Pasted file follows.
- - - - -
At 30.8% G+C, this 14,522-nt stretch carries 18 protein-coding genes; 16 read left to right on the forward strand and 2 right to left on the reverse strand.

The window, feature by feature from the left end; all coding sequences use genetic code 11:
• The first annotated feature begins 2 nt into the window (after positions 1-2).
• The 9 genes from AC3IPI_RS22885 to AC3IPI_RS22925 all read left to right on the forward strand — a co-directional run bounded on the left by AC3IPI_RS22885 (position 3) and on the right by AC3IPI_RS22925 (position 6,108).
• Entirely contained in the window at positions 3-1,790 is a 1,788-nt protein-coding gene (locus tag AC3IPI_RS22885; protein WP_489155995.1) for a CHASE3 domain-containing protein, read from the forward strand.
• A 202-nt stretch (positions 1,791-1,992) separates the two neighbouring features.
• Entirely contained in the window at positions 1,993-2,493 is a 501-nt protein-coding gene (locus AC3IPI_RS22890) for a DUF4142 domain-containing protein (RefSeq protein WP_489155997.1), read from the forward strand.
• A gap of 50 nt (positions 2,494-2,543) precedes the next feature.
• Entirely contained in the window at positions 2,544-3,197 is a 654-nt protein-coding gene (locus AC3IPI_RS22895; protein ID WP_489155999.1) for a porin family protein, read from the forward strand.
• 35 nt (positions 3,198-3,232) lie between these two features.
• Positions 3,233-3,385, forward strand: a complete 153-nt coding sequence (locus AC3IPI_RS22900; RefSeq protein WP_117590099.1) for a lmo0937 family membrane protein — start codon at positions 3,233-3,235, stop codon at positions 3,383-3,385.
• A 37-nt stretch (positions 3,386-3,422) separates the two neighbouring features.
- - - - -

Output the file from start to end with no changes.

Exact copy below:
At 30.8% G+C, this 14,522-nt stretch carries 18 protein-coding genes; 16 read left to right on the forward strand and 2 right to left on the reverse strand.

The window, feature by feature from the left end; all coding sequences use genetic code 11:
• The first annotated feature begins 2 nt into the window (after positions 1-2).
• The 9 genes from AC3IPI_RS22885 to AC3IPI_RS22925 all read left to right on the forward strand — a co-directional run bounded on the left by AC3IPI_RS22885 (position 3) and on the right by AC3IPI_RS22925 (position 6,108).
• Entirely contained in the window at positions 3-1,790 is a 1,788-nt protein-coding gene (locus tag AC3IPI_RS22885; protein WP_489155995.1) for a CHASE3 domain-containing protein, read from the forward strand.
• A 202-nt stretch (positions 1,791-1,992) separates the two neighbouring features.
• Entirely contained in the window at positions 1,993-2,493 is a 501-nt protein-coding gene (locus AC3IPI_RS22890) for a DUF4142 domain-containing protein (RefSeq protein WP_489155997.1), read from the forward strand.
• A gap of 50 nt (positions 2,494-2,543) precedes the next feature.
• Entirely contained in the window at positions 2,544-3,197 is a 654-nt protein-coding gene (locus AC3IPI_RS22895; protein ID WP_489155999.1) for a porin family protein, read from the forward strand.
• 35 nt (positions 3,198-3,232) lie between these two features.
• Positions 3,233-3,385, forward strand: a complete 153-nt coding sequence (locus AC3IPI_RS22900; RefSeq protein WP_117590099.1) for a lmo0937 family membrane protein — start codon at positions 3,233-3,235, stop codon at positions 3,383-3,385.
• A 37-nt stretch (positions 3,386-3,422) separates the two neighbouring features.